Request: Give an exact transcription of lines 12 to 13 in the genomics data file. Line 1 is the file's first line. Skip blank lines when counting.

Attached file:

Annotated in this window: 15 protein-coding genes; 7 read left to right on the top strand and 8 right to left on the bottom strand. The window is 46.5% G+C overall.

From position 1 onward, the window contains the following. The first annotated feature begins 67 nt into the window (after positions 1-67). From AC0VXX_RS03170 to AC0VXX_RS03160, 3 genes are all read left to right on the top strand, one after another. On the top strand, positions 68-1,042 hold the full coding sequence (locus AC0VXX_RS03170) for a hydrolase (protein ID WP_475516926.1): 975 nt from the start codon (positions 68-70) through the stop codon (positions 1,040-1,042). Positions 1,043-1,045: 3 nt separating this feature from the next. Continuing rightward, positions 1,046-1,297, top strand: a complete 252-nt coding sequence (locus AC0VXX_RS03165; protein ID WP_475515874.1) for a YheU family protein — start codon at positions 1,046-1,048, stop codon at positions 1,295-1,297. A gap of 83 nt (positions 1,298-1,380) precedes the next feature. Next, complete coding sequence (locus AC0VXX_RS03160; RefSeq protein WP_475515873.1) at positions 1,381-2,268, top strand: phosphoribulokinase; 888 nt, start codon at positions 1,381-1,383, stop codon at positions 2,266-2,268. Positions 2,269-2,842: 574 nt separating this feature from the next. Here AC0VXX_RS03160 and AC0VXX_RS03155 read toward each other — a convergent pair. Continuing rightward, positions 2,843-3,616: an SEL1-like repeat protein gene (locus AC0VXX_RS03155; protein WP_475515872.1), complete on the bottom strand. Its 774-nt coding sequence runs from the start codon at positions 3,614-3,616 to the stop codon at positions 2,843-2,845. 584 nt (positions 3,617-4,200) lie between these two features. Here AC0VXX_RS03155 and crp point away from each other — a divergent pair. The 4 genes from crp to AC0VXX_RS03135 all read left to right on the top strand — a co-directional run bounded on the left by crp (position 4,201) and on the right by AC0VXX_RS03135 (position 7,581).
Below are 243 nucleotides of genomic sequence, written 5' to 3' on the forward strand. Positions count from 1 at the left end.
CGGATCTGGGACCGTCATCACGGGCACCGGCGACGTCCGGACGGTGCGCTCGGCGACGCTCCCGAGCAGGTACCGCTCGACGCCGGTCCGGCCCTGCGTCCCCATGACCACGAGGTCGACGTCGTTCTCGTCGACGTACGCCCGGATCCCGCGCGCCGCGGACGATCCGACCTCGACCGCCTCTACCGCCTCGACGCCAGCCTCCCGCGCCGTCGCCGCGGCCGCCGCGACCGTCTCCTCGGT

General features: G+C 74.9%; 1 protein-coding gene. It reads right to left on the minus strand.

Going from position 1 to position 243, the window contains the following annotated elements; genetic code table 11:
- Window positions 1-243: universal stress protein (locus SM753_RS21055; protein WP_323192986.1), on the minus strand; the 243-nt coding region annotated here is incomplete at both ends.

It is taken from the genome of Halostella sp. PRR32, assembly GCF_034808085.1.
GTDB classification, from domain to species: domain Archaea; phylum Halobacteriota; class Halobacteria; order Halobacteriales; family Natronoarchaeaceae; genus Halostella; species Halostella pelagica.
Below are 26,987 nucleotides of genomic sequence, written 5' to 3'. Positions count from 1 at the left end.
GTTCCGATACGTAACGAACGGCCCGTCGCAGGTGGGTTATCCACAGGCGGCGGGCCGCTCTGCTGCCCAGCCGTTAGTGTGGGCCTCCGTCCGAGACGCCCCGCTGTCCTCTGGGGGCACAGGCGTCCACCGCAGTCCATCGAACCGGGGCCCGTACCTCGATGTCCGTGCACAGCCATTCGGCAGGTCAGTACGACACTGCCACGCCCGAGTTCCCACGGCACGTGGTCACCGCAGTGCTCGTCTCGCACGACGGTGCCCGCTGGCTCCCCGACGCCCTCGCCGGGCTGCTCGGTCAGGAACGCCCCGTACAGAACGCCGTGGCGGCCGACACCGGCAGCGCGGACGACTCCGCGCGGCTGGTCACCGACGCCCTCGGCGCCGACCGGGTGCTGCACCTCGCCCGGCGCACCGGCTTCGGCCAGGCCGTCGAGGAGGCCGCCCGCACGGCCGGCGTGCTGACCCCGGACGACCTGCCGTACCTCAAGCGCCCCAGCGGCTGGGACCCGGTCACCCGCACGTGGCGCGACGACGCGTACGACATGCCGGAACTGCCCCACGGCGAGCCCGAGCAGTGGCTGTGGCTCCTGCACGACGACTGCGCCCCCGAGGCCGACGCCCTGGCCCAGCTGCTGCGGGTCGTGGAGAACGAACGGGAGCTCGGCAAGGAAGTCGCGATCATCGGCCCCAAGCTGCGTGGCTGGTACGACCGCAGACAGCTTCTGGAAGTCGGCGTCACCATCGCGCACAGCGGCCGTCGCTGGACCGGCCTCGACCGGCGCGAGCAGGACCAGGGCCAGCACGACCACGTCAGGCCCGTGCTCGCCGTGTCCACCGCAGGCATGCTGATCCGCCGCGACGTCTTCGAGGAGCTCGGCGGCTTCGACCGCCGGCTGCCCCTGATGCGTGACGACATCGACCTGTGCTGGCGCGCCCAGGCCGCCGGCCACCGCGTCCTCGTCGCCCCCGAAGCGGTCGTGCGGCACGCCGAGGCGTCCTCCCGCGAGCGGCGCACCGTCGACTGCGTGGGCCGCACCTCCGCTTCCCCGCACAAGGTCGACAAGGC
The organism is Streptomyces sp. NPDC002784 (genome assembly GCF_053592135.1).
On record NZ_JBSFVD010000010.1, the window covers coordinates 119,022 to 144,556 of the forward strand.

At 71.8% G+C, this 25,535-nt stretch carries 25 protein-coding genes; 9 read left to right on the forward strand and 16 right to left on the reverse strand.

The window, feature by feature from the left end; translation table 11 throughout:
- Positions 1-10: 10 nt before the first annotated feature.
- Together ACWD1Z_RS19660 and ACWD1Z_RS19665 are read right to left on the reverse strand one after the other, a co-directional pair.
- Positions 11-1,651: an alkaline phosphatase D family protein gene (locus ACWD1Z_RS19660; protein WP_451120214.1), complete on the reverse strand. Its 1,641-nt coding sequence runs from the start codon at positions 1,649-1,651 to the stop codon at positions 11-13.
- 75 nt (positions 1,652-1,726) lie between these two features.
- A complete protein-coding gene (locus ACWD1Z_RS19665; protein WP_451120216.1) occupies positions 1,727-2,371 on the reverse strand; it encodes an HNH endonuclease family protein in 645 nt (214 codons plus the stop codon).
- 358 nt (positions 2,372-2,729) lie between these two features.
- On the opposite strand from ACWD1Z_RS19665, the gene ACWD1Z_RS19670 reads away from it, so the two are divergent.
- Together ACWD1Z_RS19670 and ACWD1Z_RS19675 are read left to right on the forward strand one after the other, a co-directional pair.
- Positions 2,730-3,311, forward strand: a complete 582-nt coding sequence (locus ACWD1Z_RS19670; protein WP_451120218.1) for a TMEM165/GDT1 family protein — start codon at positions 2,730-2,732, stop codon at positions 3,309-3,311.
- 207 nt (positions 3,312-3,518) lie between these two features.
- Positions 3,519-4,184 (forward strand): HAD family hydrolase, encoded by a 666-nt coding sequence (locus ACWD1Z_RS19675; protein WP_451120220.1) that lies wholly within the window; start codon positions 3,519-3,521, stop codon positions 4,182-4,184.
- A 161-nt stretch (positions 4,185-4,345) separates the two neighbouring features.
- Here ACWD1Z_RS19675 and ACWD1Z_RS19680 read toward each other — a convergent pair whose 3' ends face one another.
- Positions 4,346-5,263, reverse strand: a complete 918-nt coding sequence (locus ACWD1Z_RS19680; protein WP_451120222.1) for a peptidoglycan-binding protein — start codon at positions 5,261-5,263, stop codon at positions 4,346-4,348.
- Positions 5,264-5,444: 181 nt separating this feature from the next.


The organism is Streptomyces sp. NPDC002784 (genome assembly GCF_053592135.1).
On record NZ_JBSFVD010000010.1, the window covers coordinates 119,022 to 144,556 of the forward strand.